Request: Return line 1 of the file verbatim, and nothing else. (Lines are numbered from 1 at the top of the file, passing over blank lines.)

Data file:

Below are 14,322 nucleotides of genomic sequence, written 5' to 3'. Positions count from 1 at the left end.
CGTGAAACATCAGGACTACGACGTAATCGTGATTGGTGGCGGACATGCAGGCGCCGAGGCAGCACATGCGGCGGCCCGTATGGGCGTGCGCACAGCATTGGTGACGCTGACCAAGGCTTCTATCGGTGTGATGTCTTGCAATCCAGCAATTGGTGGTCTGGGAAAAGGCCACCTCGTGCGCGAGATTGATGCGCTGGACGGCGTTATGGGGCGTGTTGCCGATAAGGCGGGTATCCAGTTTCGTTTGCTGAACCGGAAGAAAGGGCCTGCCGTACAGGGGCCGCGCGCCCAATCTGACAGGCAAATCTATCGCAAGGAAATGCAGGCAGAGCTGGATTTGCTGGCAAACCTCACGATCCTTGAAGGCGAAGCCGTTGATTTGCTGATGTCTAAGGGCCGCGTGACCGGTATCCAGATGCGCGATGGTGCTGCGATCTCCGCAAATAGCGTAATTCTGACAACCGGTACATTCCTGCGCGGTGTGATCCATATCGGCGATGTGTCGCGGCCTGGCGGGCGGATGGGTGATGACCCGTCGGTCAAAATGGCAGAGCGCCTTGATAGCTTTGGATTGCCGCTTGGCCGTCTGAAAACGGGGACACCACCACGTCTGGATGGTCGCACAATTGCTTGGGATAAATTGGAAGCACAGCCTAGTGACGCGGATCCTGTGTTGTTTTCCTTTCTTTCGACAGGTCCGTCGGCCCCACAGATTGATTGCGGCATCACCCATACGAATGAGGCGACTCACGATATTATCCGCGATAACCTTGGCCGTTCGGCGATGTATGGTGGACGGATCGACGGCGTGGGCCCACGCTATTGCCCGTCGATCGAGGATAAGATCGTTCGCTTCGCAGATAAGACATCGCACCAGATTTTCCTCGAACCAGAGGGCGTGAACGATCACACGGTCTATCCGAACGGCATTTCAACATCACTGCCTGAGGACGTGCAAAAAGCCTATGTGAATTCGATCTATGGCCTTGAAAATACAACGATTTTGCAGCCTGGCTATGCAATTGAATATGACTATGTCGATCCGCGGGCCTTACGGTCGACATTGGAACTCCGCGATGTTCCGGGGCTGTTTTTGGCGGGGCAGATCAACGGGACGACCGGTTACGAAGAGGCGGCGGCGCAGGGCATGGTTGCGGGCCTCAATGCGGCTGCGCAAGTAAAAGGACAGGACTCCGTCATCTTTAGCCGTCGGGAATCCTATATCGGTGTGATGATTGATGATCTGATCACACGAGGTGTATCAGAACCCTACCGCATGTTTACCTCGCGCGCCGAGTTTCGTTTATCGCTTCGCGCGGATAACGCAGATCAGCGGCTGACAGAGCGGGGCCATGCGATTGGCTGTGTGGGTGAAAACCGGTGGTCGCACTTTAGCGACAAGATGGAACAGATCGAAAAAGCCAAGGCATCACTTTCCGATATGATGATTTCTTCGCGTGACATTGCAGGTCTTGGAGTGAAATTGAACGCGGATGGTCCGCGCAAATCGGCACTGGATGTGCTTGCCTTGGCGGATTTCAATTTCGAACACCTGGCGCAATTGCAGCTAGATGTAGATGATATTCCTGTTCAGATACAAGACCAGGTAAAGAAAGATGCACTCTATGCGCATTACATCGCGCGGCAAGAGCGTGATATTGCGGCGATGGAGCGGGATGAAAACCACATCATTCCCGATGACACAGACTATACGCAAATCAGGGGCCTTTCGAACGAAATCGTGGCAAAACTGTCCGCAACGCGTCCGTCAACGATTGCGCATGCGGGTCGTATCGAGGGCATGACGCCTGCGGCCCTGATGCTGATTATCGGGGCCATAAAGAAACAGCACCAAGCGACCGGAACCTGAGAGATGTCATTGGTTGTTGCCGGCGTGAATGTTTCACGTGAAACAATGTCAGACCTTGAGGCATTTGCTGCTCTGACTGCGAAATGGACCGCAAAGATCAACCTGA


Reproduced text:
Below are 14,322 nucleotides of genomic sequence, written 5' to 3'. Positions count from 1 at the left end.